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  • FIRST POST
    • SRRAE
    • By SRRAE 11th Oct 17, 6:11 PM
    • 8Posts
    • 0Thanks
    SRRAE
    Chain power strips (extention cords) please read first
    • #1
    • 11th Oct 17, 6:11 PM
    Chain power strips (extention cords) please read first 11th Oct 17 at 6:11 PM
    OK
    Im wondering if it is OK to chain extension cords in this situation.

    I have a number of retro games consoles and the surge protector is just a mass of cables and with many of the old plugs, they are a lot larger and cover usually the ones next to it or opposite it.

    I have an 8 way surge protector each plug has its own switch.

    3 devices will be plugged in to the surge protector directly,
    my TV (4 amps max)
    a device to convert the analogue SCART to HDMI (1amp)
    a scart selector 1amp

    In the remaining 5 plugs I want to put an 1 or 2 gang extension and I plug the power for the console in to the extensions. Each console is between 1.3 to 0.8 amps.

    When I wish to play something, I use the surge protector to power the TV and devices and turn on the plug just being used for the console I want to play.

    Its better and tidier than having 8-10 consoles plus TV plugged in all the time.

    But is this safe enough? The amps should get no where near the 13 amp limit of the surge protector which I think should be better on the electrics.

    Thoughts
Page 1
    • societys child
    • By societys child 11th Oct 17, 8:10 PM
    • 4,658 Posts
    • 5,029 Thanks
    societys child
    • #2
    • 11th Oct 17, 8:10 PM
    • #2
    • 11th Oct 17, 8:10 PM
    I don't see a problem.

    • Ectophile
    • By Ectophile 11th Oct 17, 9:04 PM
    • 2,738 Posts
    • 1,677 Thanks
    Ectophile
    • #3
    • 11th Oct 17, 9:04 PM
    • #3
    • 11th Oct 17, 9:04 PM
    So long as the whole lot comes to less than 13A, it should be fine.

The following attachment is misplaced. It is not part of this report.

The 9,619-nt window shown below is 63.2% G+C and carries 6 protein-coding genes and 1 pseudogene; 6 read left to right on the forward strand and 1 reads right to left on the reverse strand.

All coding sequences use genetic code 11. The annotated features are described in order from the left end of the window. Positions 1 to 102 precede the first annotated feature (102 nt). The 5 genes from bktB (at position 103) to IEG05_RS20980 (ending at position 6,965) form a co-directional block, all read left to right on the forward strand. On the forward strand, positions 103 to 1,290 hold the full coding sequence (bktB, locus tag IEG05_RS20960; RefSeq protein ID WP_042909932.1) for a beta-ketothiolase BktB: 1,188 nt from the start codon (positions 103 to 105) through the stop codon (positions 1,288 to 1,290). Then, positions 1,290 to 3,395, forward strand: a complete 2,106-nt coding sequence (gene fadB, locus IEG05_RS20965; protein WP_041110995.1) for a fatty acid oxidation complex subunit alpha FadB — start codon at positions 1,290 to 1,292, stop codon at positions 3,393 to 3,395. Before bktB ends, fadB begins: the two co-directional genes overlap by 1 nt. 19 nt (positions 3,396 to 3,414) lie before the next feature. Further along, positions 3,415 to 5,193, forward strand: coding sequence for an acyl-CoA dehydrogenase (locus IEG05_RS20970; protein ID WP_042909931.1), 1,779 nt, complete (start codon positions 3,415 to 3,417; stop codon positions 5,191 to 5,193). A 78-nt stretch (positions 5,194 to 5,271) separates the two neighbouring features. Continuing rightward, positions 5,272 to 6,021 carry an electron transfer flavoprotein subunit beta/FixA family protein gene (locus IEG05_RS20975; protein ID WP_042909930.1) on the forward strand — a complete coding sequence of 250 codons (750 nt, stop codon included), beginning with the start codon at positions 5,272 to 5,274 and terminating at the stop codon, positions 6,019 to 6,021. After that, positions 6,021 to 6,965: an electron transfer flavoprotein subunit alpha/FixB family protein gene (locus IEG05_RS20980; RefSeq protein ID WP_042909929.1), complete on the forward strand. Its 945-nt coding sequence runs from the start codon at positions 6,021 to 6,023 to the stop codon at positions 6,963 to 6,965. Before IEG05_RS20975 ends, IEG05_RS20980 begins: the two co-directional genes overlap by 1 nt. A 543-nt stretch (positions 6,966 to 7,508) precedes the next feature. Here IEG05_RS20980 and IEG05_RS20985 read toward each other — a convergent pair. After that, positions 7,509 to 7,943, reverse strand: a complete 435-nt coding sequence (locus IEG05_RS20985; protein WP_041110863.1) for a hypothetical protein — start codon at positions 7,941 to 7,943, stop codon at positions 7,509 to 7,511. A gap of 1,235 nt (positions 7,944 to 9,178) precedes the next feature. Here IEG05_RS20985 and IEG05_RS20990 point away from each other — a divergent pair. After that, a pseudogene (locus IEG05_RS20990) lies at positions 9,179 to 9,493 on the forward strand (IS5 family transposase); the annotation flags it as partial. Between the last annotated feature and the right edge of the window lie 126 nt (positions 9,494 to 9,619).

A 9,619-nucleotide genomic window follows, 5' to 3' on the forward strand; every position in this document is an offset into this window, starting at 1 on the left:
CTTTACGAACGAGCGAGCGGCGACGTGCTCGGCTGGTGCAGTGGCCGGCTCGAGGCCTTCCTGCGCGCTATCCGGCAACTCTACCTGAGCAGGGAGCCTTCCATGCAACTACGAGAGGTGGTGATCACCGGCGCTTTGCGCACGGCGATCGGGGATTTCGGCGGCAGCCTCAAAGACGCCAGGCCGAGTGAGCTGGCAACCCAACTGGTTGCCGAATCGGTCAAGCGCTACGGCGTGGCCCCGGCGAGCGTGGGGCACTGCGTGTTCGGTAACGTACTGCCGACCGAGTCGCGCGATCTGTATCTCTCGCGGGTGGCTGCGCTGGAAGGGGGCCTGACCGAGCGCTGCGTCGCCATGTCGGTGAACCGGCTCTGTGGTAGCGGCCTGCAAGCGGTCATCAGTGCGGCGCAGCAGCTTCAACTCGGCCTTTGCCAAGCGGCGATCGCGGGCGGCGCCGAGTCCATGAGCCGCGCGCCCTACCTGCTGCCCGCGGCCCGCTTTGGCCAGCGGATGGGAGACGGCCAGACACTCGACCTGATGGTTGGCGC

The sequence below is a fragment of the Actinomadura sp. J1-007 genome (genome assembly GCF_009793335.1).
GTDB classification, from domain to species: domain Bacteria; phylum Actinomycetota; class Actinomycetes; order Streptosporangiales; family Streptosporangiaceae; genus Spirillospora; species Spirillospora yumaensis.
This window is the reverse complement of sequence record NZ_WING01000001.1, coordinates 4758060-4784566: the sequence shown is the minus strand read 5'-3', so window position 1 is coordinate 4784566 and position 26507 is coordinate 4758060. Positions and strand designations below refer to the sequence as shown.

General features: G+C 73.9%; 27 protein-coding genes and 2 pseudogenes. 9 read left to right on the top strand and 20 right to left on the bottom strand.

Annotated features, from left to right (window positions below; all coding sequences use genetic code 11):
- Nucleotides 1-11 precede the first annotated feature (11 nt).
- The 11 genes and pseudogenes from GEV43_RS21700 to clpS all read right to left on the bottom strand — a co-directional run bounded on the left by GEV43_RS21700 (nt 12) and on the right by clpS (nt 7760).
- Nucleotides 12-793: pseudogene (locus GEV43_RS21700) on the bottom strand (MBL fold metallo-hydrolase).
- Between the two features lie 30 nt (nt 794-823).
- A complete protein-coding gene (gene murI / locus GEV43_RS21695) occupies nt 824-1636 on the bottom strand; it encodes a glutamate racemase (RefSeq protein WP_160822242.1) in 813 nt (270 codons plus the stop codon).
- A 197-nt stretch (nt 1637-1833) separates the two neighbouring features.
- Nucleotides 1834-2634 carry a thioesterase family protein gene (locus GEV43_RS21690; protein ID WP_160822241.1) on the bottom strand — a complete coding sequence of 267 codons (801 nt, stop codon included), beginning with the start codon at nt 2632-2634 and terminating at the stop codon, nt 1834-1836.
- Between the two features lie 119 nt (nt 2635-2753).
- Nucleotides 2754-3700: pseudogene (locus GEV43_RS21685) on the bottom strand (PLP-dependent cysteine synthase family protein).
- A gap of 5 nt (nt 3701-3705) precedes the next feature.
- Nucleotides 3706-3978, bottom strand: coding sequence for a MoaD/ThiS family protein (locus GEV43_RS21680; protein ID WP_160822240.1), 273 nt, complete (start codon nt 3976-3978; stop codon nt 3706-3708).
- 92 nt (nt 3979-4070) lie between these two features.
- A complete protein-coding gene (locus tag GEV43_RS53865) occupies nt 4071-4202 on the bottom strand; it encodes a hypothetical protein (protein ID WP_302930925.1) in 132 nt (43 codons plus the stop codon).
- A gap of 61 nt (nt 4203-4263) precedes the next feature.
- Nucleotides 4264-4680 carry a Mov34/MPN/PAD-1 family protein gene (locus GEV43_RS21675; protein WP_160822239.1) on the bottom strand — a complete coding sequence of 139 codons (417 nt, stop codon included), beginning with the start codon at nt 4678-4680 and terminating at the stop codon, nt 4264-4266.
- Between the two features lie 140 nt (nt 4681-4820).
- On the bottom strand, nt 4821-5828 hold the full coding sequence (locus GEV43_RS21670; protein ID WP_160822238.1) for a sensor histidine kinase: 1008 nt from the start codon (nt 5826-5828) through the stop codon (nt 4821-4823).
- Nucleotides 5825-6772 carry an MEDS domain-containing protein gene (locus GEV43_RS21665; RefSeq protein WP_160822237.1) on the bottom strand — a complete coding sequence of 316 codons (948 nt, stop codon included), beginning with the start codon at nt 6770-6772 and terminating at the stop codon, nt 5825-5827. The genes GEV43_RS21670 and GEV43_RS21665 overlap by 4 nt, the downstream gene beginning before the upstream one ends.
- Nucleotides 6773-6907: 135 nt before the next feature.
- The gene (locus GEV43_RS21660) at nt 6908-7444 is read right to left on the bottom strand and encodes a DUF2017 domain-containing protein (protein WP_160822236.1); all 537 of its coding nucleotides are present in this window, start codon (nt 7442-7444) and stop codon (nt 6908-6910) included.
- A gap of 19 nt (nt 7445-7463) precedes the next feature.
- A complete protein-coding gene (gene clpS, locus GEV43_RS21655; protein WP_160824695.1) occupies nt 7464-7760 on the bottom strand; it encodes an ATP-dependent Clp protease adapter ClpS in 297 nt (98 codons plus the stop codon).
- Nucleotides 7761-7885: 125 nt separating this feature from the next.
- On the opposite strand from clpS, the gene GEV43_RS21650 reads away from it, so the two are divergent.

There's a couple of things to consider when daisy-chaining lots of extension leads...

    1. A 13A fuse will not blow at 14A. It might eventually blow at 20A, but by then the plug will probably have melted. So don't rely on the fuse, and don't overload extension leads with high-power appliances.
    2. If you overdo it with the total length of the leads, then you can get a situation where the resistance of all the wire is so high that the fuse could take some time to blow even if there was a serious short circuit at the far end.
    If it sticks, force it.
    If it breaks, well it wasn't working right anyway.
    • westom
    • By westom 12th Oct 17, 3:43 PM
    • 29 Posts
    • 11 Thanks
    westom
    • #4
    • 12th Oct 17, 3:43 PM
    • #4
    • 12th Oct 17, 3:43 PM
    In the remaining 5 plugs I want to put an 1 or 2 gang extension and I plug the power for the console in to the extensions. Each console is between 1.3 to 0.8 amps.
    Originally posted by SRRAE
    Daisy chaining has always been a fire hazard. Extensions on a power strip are only for temporary (ie 30 day) operation. Also considered a fire hazard.

    Each power strip must have its own wall receptacle connection.

    That 13 amp number is only a ballpark number so that layman can add numbers for human safety. For example, seven 100 watt light bulbs may demand 50 amps from their 15 amp circuit. And not trip a circuit breaker.

    Reasons why are also why power strips must not be daisy chained. Too electrically complex at a layman level. But layman can learn one simple fact. Never daisy chain power strips. And extension cords are only for temporary service.
    • Debbie Savard
    • By Debbie Savard 12th Oct 17, 7:23 PM
    • 21 Posts
    • 15 Thanks
    Debbie Savard
    • #5
    • 12th Oct 17, 7:23 PM
    • #5
    • 12th Oct 17, 7:23 PM
    So long as you turn it all off at the wall when you're not there, what's the problem?
    • Risteard
    • By Risteard 13th Oct 17, 1:44 AM
    • 661 Posts
    • 212 Thanks
    Risteard
    • #6
    • 13th Oct 17, 1:44 AM
    • #6
    • 13th Oct 17, 1:44 AM
    Im wondering if it is OK to chain extension cords in this situation.
    Originally posted by SRRAE
    No, it's not.

    You clearly don't have enough socket outlets. The correct action is to have a sufficient number of socket outlets installed by an Electrician.
    • thescouselander
    • By thescouselander 13th Oct 17, 7:10 AM
    • 5,239 Posts
    • 4,742 Thanks
    thescouselander
    • #7
    • 13th Oct 17, 7:10 AM
    • #7
    • 13th Oct 17, 7:10 AM
    I've really no idea why you want to do this. Why not keep your current configuration and use some sort of cable management product to keep things tidy?
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